iPad Pro: Too Little Too Late for Big Business

2020-02-02T19:12:03-07:00March 24th, 2016|

Apple, a company forever relegated to the fringe of big business, holds onto the misguided belief that it can forge into the core of business computing with a new tablet, and supplant hundreds of millions of aging PCs in the process.

It’s can’t. Like Apple, tablets were never able to break into the heart of enterprise computing. And the iPad Pro brings too little too late to change that. If the iPad Pro is going to replace any business computers at all, it will be Apple’s own MacBooks deployed in traditional Apple beachheads like content creation and point-of-sale applications in retail settings.

Read my entire column in the Tech section of USA Today HERE.

HIMSS16: New care models take shape

2020-02-09T12:35:46-07:00March 15th, 2016|

The HIMSS Conference and Expo is a great opportunity to take the mHealth industry’s temperature each year. To be sure, the show earlier this month in Las Vegas was a very different show than last year, and not just because it moved west from Chicago. Last year was all about the seemingly insurmountable transition to electronic health records (EHR).

This year, EHR was more of a foregone conclusion. As a result, more attendees seemed interested to take the next step, and talk about what they might be able to do with the data.  A few mega-themes presented themselves over the 1.3 million square feet of exhibit space. Among them:

  • New cloud capabilities from large-scale suppliers
  • Patient-minded care and workflow models
  • Modifying behavior for healthier outcomes, and
  • Security

Read the entire HIMSS16 roundup HERE

Trio Motion, from UnitedHealthcare

2019-12-16T17:40:34-07:00March 13th, 2016|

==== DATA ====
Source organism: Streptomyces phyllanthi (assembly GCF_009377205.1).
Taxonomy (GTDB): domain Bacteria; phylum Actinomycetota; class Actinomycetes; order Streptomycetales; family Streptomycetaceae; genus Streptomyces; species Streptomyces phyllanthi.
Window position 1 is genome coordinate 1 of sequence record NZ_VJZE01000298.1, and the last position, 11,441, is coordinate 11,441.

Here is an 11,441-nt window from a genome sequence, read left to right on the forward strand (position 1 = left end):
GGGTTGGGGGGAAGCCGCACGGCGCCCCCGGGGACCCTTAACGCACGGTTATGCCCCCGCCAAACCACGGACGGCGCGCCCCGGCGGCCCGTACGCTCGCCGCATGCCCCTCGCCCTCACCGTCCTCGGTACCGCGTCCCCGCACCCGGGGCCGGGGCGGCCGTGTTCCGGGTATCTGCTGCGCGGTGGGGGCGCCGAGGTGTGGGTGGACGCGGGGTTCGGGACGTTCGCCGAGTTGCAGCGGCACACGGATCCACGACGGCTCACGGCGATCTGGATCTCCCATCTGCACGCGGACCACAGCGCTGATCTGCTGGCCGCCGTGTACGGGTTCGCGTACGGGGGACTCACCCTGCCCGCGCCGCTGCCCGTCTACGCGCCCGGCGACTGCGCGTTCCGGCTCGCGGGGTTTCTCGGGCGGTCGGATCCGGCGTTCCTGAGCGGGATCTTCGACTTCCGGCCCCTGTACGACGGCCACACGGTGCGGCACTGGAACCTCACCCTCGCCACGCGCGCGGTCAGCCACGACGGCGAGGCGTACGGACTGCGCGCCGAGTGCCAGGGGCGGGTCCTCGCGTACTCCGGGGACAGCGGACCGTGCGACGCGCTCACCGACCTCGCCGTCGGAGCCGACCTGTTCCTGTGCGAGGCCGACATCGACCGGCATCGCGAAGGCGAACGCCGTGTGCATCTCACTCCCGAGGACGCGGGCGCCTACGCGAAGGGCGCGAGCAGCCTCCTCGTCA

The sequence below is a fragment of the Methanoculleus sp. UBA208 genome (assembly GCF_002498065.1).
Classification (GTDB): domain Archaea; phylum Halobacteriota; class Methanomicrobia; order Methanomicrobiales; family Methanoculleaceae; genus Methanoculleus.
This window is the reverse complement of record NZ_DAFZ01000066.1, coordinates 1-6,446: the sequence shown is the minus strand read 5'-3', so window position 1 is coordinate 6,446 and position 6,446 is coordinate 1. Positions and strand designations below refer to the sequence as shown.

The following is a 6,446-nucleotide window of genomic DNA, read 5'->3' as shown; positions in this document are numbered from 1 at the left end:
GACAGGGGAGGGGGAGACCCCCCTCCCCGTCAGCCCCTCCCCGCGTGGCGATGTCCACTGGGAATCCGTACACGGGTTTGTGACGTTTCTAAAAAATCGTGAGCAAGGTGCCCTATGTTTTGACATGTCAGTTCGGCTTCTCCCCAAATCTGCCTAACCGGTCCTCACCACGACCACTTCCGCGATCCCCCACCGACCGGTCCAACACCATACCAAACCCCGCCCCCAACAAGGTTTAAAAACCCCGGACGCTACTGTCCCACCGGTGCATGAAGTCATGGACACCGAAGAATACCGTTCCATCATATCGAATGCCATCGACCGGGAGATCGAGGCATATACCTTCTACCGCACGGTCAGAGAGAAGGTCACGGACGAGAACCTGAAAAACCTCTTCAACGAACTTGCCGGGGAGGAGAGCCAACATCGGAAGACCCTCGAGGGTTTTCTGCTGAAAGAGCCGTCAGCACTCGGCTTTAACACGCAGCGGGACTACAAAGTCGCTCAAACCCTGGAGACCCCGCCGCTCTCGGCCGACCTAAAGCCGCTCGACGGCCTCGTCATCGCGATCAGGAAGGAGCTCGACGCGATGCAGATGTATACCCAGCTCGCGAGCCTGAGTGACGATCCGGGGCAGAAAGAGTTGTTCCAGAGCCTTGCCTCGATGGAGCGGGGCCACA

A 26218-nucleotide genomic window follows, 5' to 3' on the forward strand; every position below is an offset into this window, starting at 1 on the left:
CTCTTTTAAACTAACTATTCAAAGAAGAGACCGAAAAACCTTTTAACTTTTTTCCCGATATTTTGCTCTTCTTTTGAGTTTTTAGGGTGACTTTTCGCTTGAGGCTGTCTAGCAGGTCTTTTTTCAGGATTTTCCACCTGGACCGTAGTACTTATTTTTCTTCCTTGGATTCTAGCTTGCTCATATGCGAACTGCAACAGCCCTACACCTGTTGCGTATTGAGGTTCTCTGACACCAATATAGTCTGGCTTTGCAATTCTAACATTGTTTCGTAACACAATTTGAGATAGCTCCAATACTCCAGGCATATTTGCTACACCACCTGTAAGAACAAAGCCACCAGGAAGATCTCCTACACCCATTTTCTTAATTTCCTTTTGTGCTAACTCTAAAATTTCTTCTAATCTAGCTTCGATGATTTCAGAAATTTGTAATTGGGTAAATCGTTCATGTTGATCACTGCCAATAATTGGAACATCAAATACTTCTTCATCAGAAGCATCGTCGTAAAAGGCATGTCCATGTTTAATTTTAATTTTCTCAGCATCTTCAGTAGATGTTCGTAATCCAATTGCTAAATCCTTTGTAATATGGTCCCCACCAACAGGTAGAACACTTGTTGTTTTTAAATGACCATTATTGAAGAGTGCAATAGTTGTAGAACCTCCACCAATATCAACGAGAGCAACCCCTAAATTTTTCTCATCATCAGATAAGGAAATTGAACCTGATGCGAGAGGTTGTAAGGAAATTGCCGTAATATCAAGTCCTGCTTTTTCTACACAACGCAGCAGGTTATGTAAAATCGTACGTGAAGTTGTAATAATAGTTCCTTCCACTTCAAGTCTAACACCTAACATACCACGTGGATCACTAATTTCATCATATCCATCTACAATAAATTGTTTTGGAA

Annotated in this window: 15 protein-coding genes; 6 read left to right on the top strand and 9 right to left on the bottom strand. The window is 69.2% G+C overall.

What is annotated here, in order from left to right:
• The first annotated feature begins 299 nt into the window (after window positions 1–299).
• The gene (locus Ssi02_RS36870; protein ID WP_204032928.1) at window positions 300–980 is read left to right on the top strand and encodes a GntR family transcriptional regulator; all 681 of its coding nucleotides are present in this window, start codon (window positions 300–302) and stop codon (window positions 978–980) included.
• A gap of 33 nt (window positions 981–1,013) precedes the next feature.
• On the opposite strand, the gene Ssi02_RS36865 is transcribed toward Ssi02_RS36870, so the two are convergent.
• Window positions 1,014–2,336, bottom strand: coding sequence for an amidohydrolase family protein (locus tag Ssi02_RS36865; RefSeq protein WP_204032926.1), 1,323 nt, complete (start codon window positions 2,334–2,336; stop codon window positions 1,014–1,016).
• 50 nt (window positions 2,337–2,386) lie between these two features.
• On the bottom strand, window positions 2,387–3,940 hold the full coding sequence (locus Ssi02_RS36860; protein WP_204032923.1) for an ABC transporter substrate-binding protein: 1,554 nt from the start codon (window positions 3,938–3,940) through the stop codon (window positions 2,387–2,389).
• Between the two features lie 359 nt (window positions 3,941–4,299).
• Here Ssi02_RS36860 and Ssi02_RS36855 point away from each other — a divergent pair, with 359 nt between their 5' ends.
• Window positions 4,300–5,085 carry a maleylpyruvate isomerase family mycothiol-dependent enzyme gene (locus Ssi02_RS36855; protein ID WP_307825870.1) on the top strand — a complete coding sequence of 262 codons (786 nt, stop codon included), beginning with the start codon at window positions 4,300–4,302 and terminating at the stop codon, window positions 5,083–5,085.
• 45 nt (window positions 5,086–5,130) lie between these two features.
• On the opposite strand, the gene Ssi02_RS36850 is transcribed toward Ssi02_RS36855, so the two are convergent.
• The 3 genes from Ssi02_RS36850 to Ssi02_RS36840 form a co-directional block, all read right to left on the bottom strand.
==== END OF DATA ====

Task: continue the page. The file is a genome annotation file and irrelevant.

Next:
LAS VEGAS – The greatest, most game-changing product I saw earlier this month at the country’s largest health-tech event was a little black activity tracker perched on a small stand in a big booth.

This non-descript little tracker is the too-rare device developed in the true spirit of the healthcare system overhaul: that is, keeping healthy people healthy. It’s called Trio Motion, from UnitedHealthcare.

You can’t buy Trio Motion. The custom-designed device is free for employees at companies that UnitedHealthcare insures. Further, the companion wellness program, called Motion, is paying those employees for meeting daily activity goals. Up to $1,460 per person per year. Depending on the program, the funds might be designated to pay for healthcare. Or employees might just get a check.

Read why the little Trio Motion is such a groundbreaking device in my Fortune column HERE.

Diabetes Care Joins the Digital Age. Finally

2020-02-09T12:32:10-07:00March 9th, 2016|

Wearables and other connected devices have been available to help treat chronic conditions like asthma and heart disease for a while now. But thus far, the nation’s 30 million diabetics largely have been ignored. They haven’t seen much to help them to improve their health or reduce the daily grind of finger pricks and needle pokes.

The $2.5 billion connected-care industry may be off to a late start in diabetes, but it’s making up for lost time. A new breed of connected glucometers, insulin pumps and smartphone apps is hitting the market that promise to make it easier for diabetics to manage the slow-progressing disease and keep them motivated with feedback and support. Startups and multinationals alike plan to showcase the technology this week in Las Vegas at the industry’s flagship health-tech show, produced by the Health Information and Management Systems Society, or HIMSS, industry group.

And in as little as two years, the industry plans to take charge of the entire uncomfortable, time-consuming routine of checking and regulating blood-sugar levels with something called an artificial pancreas. Such systems mimic the functions of a healthy pancreas by blending continuous glucose monitoring, remote-controlled insulin pumps and artificial intelligence to maintain healthy blood-sugar levels automatically.

Read my entire column in the Tech section of USA TODAY.